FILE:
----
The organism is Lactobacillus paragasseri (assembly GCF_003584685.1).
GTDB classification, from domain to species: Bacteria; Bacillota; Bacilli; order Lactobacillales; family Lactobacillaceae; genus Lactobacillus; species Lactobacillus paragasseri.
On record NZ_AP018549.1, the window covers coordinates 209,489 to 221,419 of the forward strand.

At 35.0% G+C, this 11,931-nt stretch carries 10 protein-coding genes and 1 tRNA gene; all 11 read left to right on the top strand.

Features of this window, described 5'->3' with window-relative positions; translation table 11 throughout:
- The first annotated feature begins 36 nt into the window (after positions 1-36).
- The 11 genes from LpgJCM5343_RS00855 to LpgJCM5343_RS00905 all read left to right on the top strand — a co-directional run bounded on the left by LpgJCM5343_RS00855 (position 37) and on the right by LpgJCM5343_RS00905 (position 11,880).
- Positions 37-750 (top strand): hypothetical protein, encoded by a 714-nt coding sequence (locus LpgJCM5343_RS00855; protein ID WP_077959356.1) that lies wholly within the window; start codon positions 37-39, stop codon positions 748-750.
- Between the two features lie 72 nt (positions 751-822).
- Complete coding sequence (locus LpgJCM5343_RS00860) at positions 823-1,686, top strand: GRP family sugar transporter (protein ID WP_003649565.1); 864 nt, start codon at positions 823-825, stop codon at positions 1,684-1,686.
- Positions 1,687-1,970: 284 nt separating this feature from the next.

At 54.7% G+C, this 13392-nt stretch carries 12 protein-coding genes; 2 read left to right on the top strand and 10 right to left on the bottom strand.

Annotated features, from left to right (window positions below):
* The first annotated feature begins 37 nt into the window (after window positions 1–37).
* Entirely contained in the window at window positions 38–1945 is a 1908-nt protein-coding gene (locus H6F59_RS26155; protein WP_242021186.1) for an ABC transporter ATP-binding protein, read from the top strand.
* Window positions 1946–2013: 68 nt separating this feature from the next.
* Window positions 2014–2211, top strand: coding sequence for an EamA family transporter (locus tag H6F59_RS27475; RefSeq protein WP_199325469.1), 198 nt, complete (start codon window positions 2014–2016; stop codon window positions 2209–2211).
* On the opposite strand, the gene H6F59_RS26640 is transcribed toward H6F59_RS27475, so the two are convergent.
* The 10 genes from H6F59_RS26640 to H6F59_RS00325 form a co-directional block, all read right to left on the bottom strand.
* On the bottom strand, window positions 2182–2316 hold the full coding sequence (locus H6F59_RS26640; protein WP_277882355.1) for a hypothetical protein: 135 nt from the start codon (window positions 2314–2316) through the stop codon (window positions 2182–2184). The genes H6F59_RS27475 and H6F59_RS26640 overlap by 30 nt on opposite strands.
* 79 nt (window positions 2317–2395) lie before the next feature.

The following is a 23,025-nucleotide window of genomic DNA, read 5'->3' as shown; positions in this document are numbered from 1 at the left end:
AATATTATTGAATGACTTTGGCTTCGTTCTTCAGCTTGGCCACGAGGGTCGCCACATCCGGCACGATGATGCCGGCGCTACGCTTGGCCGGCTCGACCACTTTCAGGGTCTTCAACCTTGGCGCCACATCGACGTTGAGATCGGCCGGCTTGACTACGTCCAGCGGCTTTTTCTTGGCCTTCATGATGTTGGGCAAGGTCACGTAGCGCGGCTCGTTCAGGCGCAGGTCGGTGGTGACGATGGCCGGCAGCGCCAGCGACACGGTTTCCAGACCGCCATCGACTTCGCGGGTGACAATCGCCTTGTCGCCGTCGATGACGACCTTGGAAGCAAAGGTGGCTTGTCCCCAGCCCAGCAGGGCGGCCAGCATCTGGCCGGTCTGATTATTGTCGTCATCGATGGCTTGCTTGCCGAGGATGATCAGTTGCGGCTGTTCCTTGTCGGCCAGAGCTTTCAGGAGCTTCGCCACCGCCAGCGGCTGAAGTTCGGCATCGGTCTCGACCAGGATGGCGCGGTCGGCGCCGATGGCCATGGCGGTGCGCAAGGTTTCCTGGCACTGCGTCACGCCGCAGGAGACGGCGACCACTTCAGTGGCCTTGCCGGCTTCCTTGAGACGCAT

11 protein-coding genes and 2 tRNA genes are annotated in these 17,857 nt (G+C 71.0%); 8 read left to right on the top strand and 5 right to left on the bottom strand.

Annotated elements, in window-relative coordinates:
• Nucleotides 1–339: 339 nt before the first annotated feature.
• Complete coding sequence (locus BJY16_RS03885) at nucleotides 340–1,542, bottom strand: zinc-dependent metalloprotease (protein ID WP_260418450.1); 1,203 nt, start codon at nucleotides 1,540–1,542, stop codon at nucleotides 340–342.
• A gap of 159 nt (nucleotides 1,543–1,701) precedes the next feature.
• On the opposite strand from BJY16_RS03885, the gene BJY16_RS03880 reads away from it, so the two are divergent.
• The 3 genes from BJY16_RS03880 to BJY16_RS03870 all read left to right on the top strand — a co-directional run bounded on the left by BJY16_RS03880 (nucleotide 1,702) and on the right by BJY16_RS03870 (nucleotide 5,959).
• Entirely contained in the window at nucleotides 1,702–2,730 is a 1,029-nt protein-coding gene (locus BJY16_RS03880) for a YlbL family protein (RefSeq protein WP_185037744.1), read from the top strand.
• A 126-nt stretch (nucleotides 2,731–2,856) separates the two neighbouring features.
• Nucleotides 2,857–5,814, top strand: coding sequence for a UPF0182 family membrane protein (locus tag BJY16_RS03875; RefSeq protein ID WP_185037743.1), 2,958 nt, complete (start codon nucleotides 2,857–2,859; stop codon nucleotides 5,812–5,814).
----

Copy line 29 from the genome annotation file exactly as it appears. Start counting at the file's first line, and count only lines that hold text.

• On the opposite strand from BJY16_RS03885, the gene BJY16_RS03880 reads away from it, so the two are divergent.